Glaucoma is a common condition affecting approximately 60.5 million people around the globe. As an irregularity in fluid flowing around the eye it clouds the retina, causing irreversible damage to eyesight and potential blindness.
Using 3D bioprinters, researchers at the Colorado School of Mines have proposed a new method of studying the condition.
A question of pressure
The only way of controlling glaucoma development is through managing the intraocular pressure (IOP) of the eye. IOP is regulated by a layer of cells known as the trabecular meshwork (TM).
Glaucoma occurs when there is a blockage in the TM. Laser eye surgery can be used to relieve this blockage, but it is not always an option for cases further along in development.
Putting a stop to the progress of glaucoma is a more preferable approach.
Another dimension of accuracy
In a study from the Krebs Biochemical Engineering Lab at Mines, researchers propose an method for 3D printing a model of TM.
Conventionally produced, TM models would typically be two-dimensional, oversimplifying the structure of the tissue.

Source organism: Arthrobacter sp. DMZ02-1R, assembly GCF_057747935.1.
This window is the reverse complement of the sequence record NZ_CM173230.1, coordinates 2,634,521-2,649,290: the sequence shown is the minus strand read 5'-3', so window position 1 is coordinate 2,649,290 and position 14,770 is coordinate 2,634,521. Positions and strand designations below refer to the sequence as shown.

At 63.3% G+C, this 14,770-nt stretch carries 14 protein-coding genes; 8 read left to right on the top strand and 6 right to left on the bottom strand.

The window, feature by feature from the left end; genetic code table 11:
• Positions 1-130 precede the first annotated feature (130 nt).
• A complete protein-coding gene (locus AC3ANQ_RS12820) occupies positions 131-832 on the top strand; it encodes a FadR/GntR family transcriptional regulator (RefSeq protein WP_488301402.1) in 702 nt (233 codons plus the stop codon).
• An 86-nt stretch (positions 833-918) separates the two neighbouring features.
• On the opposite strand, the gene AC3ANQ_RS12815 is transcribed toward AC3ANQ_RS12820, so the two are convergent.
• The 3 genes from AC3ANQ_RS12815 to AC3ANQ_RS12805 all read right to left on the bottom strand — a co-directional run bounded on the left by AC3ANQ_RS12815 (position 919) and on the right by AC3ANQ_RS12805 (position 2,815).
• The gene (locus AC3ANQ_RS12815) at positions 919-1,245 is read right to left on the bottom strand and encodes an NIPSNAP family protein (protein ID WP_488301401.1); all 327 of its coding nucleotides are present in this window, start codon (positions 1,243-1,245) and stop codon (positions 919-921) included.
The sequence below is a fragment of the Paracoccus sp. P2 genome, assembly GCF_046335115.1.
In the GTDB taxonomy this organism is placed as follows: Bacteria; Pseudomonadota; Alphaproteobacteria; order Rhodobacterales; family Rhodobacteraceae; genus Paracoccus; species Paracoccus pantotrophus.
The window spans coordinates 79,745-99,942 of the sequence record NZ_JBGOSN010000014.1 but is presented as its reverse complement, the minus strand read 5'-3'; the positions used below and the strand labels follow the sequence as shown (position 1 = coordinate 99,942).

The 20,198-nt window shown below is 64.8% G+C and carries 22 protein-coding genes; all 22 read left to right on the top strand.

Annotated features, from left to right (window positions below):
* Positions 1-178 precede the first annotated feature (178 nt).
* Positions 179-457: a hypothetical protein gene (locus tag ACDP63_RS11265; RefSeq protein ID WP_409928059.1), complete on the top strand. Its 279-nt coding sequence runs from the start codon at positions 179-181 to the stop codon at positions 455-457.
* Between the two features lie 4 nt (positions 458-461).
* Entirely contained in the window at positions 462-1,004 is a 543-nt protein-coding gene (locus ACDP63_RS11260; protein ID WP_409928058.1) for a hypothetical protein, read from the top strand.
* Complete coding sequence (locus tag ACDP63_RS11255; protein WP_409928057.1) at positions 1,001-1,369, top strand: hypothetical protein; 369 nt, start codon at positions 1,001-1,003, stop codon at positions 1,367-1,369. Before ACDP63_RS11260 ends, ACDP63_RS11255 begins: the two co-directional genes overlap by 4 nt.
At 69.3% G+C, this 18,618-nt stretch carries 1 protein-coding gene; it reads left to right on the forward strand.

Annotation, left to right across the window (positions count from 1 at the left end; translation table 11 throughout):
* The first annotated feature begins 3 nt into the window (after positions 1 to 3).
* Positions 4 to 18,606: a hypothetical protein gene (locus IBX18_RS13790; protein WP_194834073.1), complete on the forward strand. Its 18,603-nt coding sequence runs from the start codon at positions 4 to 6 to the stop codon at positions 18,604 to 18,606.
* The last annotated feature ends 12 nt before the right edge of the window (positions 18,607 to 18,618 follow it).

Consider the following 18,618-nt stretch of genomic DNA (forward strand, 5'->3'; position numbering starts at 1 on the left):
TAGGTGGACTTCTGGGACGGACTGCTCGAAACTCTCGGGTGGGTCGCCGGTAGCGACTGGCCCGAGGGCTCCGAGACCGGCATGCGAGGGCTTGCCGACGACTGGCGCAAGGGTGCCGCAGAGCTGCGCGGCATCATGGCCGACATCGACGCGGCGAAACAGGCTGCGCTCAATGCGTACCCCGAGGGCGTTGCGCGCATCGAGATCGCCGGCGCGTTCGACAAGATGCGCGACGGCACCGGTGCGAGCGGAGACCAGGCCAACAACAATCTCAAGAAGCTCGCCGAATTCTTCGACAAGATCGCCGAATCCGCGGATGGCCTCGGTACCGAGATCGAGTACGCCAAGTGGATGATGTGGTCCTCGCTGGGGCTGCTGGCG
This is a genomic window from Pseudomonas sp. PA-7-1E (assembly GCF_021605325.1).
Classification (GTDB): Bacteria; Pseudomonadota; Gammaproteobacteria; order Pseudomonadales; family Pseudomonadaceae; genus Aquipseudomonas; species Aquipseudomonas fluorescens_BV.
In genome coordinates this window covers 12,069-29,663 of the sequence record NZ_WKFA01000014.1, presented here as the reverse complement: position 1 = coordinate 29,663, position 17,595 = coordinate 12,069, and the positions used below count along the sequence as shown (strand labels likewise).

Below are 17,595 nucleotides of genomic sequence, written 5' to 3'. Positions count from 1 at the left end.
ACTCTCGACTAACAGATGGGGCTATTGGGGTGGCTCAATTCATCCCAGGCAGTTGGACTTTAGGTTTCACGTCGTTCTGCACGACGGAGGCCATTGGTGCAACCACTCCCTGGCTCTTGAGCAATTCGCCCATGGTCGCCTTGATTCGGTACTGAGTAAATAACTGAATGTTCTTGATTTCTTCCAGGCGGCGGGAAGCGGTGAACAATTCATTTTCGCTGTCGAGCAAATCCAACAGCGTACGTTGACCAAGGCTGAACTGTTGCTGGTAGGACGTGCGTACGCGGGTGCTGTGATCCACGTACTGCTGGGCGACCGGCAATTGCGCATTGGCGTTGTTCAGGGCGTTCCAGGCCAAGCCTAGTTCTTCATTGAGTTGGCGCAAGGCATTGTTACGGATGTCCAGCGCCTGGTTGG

Through calibration of a BioBot Beta 3D printer, the Krebs Lab team determine the optimal settings for depositing high-resolution threads of gel.
The ideal micro-envronment for life
The hydrogel demonstrated in the study is made using extracts of algae.
The material is often used for cell-supportive research due to its shape retaining properties. It can also be combined with upwards of 90% water content, which is the ideal micro environment for growing and maintaining living cells.
The proposed next step with the gel is to arrange the threads into more complex scaffold structures.
The designs mimic the natural grid structure of body tissue, and so when cells are added they “sort out” into the specified arrangement.
By culturing the cells for a number of days, they could eventually grow into a layer of tissue that could be used in advanced studies of TM, and as a therapeutic treatment.
The 3D bioprinted TM at Mines is presented by Raymond Huff, Matthew Osmond and Melissa Krebs in a poster designed for undergraduates of the Polymer Research Experience program.
More information about glaucoma research at the lab, in collaboration with Mina Pantcheva, M.D. at University of Colorado, can be found on the lab’s website.
To receive the latest stories about 3D printing research and more, sign up to the most widely read newsletter in the industry, follow us on Twitter and like us on Facebook.
If you’re planning your next career move, register on our 3D printing jobs site now.
Featured image: 3D bioprinted gel for glaucoma studies at the Colorado School of Mines. Photo via Huff, Osmond and Krebs